"Some groups have lost in very direct ways and that includes low wage workers, those who rely on the Ontario Disability Support Program, or Ontario Works for their incomes, and people who work temporary, contract or part-time jobs," said Sheila Block, senior economist at the Canadian Centre for Policy Alternatives.

The province also decided not to go ahead with the Liberals' plan to bump minimum wage from $14 to $15 an hour. Instead, the government will no longer require people earning less than $30,000 a year to pay income tax, despite an independent economic analysis finding low-income earners would be better off with a higher minimum wage, potentially earning more money than what would be saved through tax exemptions.

Taxpayers (it's complicated part one)

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Protestors gathered at Doug Ford's company Deco Labels and Tags in Toronto on Nov. 17, 2018. Protestors gathered to demonstrate opposition to the Ford government's proposed cuts to social assistance, job protections, the minimum wage, healthcare, education, environmental safeguards, Ontario Works and to the Ontario Disability Support Program.

Small cuts to programs will reduce the deficit by only $500 million, but significantly impact communities, said Block.

"We are all losing investments in the kind of province we want for ourselves, and our children and their children, and that includes conserving nature, combating climate change, reducing inequality, and promoting richness in the arts," Block said.

"It's all a lose-lose proposition. While some people might have a little bit less on their tax bill one year, they're going to pay for it both directly in terms of services and indirectly from the impact on the economy and Ontario's society."

If the government is sincere in reducing its deficit, it should be raising revenues, such as corporate, sales and income taxes, she said.


Taxpayers (it's complicated part two)

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Victor Fedeli, Ontario's finance minister, listens during an interview in New York, U.S., on Nov. 29, 2018. Canada is offering tax incentives totalling $14.0 billion to offset the impact of President Donald Trump's tax reforms.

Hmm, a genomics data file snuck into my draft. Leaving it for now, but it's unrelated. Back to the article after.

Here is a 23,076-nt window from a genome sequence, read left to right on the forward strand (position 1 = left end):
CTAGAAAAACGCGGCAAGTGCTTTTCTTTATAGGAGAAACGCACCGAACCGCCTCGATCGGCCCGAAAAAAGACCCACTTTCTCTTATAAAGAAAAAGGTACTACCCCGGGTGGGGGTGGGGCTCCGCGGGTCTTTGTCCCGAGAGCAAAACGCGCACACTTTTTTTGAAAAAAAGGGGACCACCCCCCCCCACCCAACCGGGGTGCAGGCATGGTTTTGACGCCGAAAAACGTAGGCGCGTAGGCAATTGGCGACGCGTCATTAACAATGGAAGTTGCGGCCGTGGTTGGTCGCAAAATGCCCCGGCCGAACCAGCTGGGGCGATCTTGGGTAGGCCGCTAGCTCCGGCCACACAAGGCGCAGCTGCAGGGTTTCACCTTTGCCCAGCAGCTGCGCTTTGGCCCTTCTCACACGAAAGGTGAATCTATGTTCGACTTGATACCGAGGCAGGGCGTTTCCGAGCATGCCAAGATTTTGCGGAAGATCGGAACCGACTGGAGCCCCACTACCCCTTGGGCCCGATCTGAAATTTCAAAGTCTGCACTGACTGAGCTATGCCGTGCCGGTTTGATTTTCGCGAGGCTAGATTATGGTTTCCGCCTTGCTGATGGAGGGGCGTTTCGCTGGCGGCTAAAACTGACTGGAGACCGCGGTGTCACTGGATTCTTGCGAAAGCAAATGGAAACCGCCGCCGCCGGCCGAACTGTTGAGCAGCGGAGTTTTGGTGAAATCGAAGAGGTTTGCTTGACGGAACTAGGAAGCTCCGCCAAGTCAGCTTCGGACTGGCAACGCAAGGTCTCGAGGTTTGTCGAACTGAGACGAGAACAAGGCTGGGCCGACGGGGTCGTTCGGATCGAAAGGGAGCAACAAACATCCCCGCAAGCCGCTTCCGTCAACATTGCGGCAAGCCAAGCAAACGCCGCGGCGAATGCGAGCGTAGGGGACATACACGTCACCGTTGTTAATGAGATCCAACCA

Ford's cuts will benefit all taxpayers in the long run because they mean the province is working towards a balanced budget and more stable financial position, according to Ecker.

The government has to act now, when the economy is strong, to address the deficit without causing "serious, serious disruption," Ecker said.

She noted the province needs to get the deficit under control so it can avoid bankruptcy and one day be able to put more tax dollars towards programs rather than repaying its debt.

"Something has to go, unfortunately, and people (in the last election) rejected the approach of the Liberals, the deficit spending approach," she said.

Ford supporters and fiscal conservatives

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Supporters watch as Doug Ford performs a ceremonial swearing in at Queen's Park in Toronto on June 29, 2018.

During his election campaign, Ford promised he'd cut $6 billion in government spending and eventually balance the budget. While he isn't close to either of those goals, he's spent his first six months as premier demonstrating to supporters he's intent on keeping those promises, said Ian Lee, a Carleton University business professor.

Ford's small cuts across the board "send a message to fiscal conservatives that the government is paying attention to their concerns and the deficit," said Lee.

"For the first time in years, the government is at least paying lip service and making decisions to address the fact Ontario has the largest debt of any subnational government in the world."

Although the cuts in 2018 were "a warm up for the main course," the impact they've had on communities "shouldn't be trivialized," Lee said.